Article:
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5G–COVID misinformation reaches India, spooking telecom operators

India has enough misinformation to go around, but no 5G. But now we have 5G, sort of — the Department of Telecommunications last week allowed telecom operators to go ahead with trials for the technology. Telcos may be grumbling about how costly the spectrum is, but they’re now finding themselves facing another issue altogether: rumours that 5G causes COVID-19.

Until now, the country most widely associated with this rumor has been the United Kingdom, where field engineers have reportedly been attacked because of such rumours. Telecom operators are spooked — the Cellular Operators Association of India put out a press release on Friday branding as “FALSE” rumours, with the organisation’s Director General saying, “I appeal fellow citizens to beware of these fake messages. Together we can fight this menace of misinformation.”

Why misinformation spooks telcos

Telecom operators in India — along with their customers — have already suffered from falsehoods around telecom. From cancer to infertility, “radiation” from cell towers has been blamed of being behind all sorts of ills. This family of myths has been pervasive — the government has said that many building owners have refused to allow installation of telecom towers on their premises fearing such outcomes. The Telecom Regulatory Authority of India’s sole blog post on its website is a debunking of what it calls the “bugbear” of “EMF radiation”.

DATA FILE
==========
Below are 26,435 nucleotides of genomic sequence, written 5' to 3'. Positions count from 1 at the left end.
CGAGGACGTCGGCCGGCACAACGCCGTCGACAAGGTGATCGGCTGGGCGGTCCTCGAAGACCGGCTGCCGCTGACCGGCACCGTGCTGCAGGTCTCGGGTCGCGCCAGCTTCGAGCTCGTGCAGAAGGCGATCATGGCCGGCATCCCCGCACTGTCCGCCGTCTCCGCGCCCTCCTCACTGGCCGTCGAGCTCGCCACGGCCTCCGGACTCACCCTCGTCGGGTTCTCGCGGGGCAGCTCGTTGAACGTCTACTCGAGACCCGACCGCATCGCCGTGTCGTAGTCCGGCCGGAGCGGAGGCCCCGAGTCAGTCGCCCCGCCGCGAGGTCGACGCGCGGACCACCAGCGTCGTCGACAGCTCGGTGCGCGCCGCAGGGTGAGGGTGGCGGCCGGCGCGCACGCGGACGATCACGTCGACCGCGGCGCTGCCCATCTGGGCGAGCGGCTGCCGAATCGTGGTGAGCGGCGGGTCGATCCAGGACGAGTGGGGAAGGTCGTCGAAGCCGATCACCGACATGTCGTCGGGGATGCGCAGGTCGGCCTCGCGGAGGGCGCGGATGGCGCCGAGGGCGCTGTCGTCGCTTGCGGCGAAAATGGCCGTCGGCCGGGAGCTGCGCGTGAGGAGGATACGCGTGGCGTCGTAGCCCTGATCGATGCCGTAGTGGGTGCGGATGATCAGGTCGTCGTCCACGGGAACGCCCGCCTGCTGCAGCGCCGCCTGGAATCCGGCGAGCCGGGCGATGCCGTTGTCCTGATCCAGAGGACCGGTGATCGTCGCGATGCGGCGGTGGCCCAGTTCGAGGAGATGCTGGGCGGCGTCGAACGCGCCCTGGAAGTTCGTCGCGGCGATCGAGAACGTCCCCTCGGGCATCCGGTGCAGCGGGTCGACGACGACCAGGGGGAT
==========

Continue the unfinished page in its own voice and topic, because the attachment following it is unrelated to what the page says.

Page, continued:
This misinformation has been so widespread that it has made its way into mainstream cinema — the Rajinikanth starrer 2.0 even forged its villain in the fire of such a myth: the antagonist, played by Akshay Kumar, is an ornithologist who pays a steep price for fighting fictitious telecom operators whose cell tower radiation is cranked up so high that it disrupts many bird species’ magnetoreception, leading to them falling to their deaths.

The COAI was outraged by the plot point, and wrote to the government asking for the film’s clearances to be revoked. That didn’t translate to legal action, though, with the COAI stopping short of taking concrete steps to halt the film’s release. “We hope people will understand that it is fiction and not ask for removing cell phone towers,” the association’s then-Director General said. 5G technology may require a lot more cell towers, since a lot of the spectrum the technology relies on has limited range. If attitudes towards cell towers are negative, their rollout may be impacted.

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I cover the digital content ecosystem and telecom for MediaNama.

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